How will the budget affect my social enterprise? Key things you need to know!
Now the dust has settled on the autumn budget, we can take a look at it with fresh eyes and consider what it might mean for social enterprises.
Few could argue that this budget had any barnstorming announcements, but there were a few nuggets business owners should be aware of.
However, we know how demanding running a social enterprise is, and fully understand if you haven’t had the time to digest the important detail.
To help, we’ve sifted through and found what we believe to be the most important pieces of autumn budget news for social entrepreneurs!
A boost in regional investment
Philip Hammond announced several funding initiatives designed to improve connectivity and reduce congestion.
The £1.7bn pot will be split in half, with one chunk allocated on a per capita basis and the other sent in the direction of city transportation projects.
The West Midlands appears to benefit most significantly from this, with a £250m investment fund likely to land on its doorstep. Cambridgeshire and Peterborough will receive £74m, £243m will head Greater Manchester’s way, £134m to Liverpool City Region, £59m for Tees Valley and, finally, £80m for West of England.
No change to the VAT reg threshold
If you’ve been fearing a change to the VAT registration threshold that might suddenly throw your social enterprise into that territory, you can breathe a sigh of relief – for now.
Hammond announced that the threshold would remain at £85,000 for two years from next April.
A faster change to business rates indexation
The planned switch in indexation (the way inflation is measured) from RPI to CPI will now take place on 1st April 2018 – two years earlier than originally planned.
Anyone operating in the pub trade will also continue to benefit from the £1,000 business rate discount with a rateable value of up to £100,000. And in more general terms, future business rate revaluations will take place every three years instead of five.
National Living Wage rise
From April next year, the National Living Wage will increase to £7.83 – an increase of 4.4%.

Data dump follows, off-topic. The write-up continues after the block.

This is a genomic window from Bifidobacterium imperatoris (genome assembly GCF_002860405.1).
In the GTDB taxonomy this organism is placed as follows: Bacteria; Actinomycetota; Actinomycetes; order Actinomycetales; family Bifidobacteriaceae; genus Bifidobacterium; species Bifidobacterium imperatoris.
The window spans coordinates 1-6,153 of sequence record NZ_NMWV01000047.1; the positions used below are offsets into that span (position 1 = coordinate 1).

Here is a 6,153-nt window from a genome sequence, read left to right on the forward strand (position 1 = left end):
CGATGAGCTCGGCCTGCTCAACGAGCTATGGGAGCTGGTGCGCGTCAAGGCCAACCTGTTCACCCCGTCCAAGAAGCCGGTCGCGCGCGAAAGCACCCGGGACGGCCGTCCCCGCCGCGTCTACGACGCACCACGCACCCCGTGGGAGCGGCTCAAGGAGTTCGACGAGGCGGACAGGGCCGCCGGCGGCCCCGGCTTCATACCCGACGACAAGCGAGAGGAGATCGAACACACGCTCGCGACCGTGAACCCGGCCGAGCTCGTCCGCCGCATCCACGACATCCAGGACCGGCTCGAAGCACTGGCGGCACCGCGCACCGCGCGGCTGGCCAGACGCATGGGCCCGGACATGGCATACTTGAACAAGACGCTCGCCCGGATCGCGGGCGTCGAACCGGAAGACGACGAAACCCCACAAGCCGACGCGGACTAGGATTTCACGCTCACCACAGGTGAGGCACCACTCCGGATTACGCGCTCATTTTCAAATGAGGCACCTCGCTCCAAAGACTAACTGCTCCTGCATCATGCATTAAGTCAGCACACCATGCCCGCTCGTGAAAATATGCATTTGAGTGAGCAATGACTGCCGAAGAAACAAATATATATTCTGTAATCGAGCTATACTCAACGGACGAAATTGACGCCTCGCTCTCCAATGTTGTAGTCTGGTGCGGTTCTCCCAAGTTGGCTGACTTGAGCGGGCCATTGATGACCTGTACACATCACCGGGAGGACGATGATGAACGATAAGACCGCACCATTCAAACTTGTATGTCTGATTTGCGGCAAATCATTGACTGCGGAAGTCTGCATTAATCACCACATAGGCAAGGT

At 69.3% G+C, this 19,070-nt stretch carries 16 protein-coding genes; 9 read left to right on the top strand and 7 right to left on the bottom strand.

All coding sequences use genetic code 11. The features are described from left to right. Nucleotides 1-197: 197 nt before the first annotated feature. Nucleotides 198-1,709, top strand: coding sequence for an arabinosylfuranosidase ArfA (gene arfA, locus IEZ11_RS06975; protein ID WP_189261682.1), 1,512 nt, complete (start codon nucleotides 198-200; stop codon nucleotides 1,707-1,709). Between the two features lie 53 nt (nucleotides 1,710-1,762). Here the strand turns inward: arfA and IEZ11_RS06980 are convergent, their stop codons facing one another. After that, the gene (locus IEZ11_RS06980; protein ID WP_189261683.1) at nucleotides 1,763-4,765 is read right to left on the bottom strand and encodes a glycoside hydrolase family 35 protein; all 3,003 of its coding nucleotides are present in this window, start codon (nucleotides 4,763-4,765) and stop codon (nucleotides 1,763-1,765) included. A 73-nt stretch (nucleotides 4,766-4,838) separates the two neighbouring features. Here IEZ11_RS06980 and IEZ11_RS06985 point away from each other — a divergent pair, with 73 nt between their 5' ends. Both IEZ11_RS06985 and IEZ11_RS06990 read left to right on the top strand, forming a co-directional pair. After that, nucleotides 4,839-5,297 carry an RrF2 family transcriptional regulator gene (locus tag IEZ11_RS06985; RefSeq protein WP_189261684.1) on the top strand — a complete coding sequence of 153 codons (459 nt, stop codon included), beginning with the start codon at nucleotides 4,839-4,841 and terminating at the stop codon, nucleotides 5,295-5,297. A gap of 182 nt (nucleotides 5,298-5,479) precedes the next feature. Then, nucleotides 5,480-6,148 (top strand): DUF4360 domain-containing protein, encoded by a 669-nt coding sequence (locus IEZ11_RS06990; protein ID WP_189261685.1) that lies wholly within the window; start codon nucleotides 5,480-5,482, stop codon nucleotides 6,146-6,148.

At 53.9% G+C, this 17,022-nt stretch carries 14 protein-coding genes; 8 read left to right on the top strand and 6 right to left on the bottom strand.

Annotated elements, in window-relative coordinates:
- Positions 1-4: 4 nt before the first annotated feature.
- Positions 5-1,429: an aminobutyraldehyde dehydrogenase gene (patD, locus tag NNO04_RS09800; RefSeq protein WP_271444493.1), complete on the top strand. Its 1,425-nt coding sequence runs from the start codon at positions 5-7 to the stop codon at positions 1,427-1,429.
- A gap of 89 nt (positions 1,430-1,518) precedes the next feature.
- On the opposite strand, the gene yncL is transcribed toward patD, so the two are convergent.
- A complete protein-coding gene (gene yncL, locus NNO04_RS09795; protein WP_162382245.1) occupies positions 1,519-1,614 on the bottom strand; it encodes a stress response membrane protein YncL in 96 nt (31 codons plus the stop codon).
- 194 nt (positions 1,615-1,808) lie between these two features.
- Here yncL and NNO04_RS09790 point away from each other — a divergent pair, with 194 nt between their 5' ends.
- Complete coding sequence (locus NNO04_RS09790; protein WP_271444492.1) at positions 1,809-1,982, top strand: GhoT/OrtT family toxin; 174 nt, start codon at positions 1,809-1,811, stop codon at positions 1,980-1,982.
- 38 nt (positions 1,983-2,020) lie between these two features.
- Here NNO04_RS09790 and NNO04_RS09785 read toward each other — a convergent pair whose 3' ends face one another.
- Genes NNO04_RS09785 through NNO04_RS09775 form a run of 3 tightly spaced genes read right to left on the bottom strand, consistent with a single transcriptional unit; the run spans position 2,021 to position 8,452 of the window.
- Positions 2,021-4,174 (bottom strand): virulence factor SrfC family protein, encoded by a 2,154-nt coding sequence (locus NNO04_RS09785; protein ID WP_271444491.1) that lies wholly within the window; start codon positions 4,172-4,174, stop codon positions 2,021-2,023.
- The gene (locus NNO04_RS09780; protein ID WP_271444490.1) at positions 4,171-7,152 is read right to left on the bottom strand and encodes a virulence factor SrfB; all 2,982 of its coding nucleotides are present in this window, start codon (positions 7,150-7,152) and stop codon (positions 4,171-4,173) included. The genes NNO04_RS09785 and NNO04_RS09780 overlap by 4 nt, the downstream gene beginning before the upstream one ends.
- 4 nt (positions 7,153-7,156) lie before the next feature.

Tech ‘scale-up’ investment
A £500m investment fund will be made available and applied to “a range of initiatives from artificial intelligence, to 5G and full fibre broadband”. This is in a bid to ensure the scaling tech start-up scene is able to reach its full potential.
The government is understandably keen to secure the UK’s world-leading position in digital innovation – a point made by Hammond with the announcement of a £21m investment over the next four years that’s designed to turn the UK into a “Tech Nation”.
The idea is to help regional tech companies and start-ups with their growth ambitions, with the initiative rolling out a dedicated sector programme for leading UK tech specialisms in areas such as artificial intelligence.
And finally: an extra £3bn for Brexit
There’s still little known about how this country’s exit from the European Union will pan out, but the announcement of more funds for the preparation of Brexit suggests we’re in for a long – and perhaps bumpy – ride.
The chancellor announced that an additional £3bn that will be used to “ensure a smooth transition”. Principally, it’ll be diverted towards preparing the border, creating new trade relationships and the future immigration system.
Philip Hammond’s second ever budget was never going to set the headlines on fire, but every social entrepreneur should be aware of the points above. Pass it on!